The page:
Finally, let’s look at the metal content of this piece. The cord is adorned with brass bells and copper beads, both from India, which means more shipping costs like ocean pollution. The copper wire was reclaimed from old computer components, so at least that’s a reclamation. All of these metals were probably mined in less than environmentally satisfactory manners, with resultant pollutants and other damage. Even in areas with regulations, violations of these laws are all too common. While the brass and copper itself may naturally corrode over time, the chemicals used in its mining, treatment, and manufacture into crafting materials likely won’t break down so easily.

Reducing the Impact

foxesinthehenhouse3I’ve been aware of the environmental impact of my artwork for years. It’s not feasible–or desirable–for every artist to entirely switch to a completely guilt-free medium all at once. An established oil painter wouldn’t do very well to suddenly start making all of their art out of old bottle caps and twist ties. But we can look into ways to more organically shift our materials in an environmentally conscious direction.

–Secondhand first (and local when new)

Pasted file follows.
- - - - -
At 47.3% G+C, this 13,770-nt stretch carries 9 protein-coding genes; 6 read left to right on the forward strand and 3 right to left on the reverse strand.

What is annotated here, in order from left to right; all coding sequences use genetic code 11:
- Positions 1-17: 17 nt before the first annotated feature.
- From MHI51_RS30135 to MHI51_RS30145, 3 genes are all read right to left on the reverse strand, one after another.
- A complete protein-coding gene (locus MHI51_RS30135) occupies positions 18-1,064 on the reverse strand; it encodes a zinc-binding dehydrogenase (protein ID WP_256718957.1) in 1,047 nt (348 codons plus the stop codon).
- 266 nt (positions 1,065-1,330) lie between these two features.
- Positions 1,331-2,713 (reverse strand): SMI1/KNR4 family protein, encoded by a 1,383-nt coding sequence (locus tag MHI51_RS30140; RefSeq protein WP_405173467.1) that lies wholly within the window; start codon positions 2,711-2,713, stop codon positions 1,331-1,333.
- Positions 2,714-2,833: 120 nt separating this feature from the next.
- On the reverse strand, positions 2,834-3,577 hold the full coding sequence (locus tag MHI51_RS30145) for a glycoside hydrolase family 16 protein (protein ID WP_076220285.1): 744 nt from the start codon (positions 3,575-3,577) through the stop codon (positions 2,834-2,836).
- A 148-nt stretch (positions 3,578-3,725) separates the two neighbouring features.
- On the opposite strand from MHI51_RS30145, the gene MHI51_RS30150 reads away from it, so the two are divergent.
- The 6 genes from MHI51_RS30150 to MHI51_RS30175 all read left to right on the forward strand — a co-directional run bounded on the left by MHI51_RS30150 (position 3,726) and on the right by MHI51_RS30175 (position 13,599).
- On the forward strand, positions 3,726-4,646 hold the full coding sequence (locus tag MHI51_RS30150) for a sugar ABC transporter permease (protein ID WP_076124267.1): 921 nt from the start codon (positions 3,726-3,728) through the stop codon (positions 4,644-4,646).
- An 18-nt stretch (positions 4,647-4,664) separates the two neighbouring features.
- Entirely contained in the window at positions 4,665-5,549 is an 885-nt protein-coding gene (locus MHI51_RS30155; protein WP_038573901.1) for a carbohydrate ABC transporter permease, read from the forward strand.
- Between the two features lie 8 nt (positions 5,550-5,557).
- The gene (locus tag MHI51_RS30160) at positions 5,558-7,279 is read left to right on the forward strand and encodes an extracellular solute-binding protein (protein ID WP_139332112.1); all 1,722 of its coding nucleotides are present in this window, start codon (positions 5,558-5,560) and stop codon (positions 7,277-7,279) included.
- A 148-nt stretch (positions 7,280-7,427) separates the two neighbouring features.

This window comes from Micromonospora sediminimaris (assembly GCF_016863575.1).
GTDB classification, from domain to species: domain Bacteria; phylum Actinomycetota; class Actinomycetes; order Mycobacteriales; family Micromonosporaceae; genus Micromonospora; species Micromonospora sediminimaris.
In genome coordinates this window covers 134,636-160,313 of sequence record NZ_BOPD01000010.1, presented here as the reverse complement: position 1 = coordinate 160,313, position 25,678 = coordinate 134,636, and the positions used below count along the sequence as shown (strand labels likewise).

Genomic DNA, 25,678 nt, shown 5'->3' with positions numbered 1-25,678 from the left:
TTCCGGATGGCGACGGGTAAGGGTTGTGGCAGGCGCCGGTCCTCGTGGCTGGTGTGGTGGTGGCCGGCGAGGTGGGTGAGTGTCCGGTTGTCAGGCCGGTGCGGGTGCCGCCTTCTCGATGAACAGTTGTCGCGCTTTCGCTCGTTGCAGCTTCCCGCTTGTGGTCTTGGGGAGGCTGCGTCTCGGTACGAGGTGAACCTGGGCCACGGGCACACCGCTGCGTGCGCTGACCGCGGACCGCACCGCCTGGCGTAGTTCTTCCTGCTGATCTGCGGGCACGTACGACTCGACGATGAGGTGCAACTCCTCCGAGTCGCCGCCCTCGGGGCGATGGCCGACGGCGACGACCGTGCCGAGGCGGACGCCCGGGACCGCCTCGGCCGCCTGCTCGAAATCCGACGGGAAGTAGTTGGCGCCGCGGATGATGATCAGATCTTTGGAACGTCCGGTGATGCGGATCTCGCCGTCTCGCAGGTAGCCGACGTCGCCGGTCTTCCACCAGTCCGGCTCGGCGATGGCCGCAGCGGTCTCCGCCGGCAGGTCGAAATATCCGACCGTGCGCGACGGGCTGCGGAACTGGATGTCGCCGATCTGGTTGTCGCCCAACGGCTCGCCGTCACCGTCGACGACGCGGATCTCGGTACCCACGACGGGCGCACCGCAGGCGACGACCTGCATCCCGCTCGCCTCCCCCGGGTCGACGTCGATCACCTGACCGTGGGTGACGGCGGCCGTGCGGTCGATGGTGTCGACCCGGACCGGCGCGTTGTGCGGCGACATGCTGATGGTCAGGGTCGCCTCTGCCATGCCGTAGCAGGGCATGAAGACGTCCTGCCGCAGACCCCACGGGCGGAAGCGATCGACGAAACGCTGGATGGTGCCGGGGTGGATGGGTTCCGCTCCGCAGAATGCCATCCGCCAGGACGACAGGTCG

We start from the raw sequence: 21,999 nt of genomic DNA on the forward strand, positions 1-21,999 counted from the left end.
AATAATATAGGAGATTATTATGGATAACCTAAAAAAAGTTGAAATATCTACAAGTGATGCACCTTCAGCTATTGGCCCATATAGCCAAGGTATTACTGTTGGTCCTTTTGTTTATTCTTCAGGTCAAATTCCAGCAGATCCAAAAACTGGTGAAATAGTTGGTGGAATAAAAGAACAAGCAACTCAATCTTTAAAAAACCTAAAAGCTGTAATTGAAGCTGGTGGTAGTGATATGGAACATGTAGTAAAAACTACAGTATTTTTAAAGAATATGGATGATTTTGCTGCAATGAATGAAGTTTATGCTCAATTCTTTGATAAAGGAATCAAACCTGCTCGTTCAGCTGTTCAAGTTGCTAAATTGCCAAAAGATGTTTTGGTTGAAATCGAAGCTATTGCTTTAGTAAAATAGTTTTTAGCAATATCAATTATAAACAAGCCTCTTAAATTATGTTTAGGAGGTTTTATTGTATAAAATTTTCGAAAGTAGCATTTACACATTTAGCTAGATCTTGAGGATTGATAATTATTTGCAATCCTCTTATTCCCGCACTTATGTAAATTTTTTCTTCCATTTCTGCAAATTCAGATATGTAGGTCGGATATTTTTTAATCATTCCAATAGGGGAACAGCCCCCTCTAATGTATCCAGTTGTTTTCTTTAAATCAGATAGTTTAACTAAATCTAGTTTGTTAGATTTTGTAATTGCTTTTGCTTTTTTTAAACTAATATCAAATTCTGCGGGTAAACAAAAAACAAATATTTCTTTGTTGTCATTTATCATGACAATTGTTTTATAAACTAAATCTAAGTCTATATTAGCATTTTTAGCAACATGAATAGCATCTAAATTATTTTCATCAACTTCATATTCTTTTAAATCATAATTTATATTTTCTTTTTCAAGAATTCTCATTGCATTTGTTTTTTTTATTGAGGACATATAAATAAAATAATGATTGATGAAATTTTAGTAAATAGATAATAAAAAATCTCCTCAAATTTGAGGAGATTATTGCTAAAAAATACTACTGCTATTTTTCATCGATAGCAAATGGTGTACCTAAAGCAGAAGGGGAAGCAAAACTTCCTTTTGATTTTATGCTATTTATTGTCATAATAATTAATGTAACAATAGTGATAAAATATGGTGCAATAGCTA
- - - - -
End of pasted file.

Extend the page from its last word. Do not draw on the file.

This is currently my most common solution to the environmental conundrum. Most of my acrylic paints are secondhand, either from SCRAP, local thrift stores, and even free boxes on Portland curbs. These sources often yield other treasures, like perfectly good paintbrushes, beads, yarn and related materials. And, as I mentioned earlier, I try to buy hides and bones secondhand as often as I’m able. I don’t remember the last time I actually bought something from Michael’s; the last new thing I bought was a couple of tubes of paint (acrylic and tempera) from the local family-owned art supply store around the corner from my apartment.

–Use it up, wear it out, make it do…

I throw very little away when it comes to my art. Tiny hide scraps and ends of thread end up as pillow stuffing. Old paint brushes get repurposed into assemblage materials. I don’t get rid of a tube of paint until I’ve squeezed the past tiny bit out of it. I also don’t buy things I don’t need. I have one pair of jewelry pliers I’ve been using for almost twenty years. While certain parts of my art might be a little easier if I owned an airbrush, I prefer to keep making the acrylics dance to my tune.

–…or do without

Sometimes I just say no, like with the taxidermy headdresses and resin jewelry. I already make awesome headdresses and beautiful jewelry without adding more to my plastics load. I don’t need to jump onto the next trendy-trend, especially if my conscience really isn’t okay with it.